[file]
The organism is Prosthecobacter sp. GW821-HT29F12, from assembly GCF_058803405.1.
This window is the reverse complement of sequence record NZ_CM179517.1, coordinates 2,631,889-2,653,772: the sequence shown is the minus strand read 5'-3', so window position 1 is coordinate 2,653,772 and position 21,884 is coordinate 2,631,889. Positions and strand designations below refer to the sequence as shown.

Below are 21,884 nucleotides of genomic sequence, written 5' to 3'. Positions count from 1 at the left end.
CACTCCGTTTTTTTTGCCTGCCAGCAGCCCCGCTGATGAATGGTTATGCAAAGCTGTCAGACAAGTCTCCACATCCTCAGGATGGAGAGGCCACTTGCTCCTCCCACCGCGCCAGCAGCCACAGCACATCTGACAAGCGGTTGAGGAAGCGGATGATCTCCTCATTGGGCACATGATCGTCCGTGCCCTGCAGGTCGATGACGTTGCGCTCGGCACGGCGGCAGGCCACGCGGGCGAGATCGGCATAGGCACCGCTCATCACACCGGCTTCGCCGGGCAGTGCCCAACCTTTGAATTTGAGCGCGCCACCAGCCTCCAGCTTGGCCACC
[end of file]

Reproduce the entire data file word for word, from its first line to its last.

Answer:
The organism is Prosthecobacter sp. GW821-HT29F12, from assembly GCF_058803405.1.
This window is the reverse complement of sequence record NZ_CM179517.1, coordinates 2,631,889-2,653,772: the sequence shown is the minus strand read 5'-3', so window position 1 is coordinate 2,653,772 and position 21,884 is coordinate 2,631,889. Positions and strand designations below refer to the sequence as shown.

Below are 21,884 nucleotides of genomic sequence, written 5' to 3'. Positions count from 1 at the left end.
CACTCCGTTTTTTTTGCCTGCCAGCAGCCCCGCTGATGAATGGTTATGCAAAGCTGTCAGACAAGTCTCCACATCCTCAGGATGGAGAGGCCACTTGCTCCTCCCACCGCGCCAGCAGCCACAGCACATCTGACAAGCGGTTGAGGAAGCGGATGATCTCCTCATTGGGCACATGATCGTCCGTGCCCTGCAGGTCGATGACGTTGCGCTCGGCACGGCGGCAGGCCACGCGGGCGAGATCGGCATAGGCACCGCTCATCACACCGGCTTCGCCGGGCAGTGCCCAACCTTTGAATTTGAGCGCGCCACCAGCCTCCAGCTTGGCCACC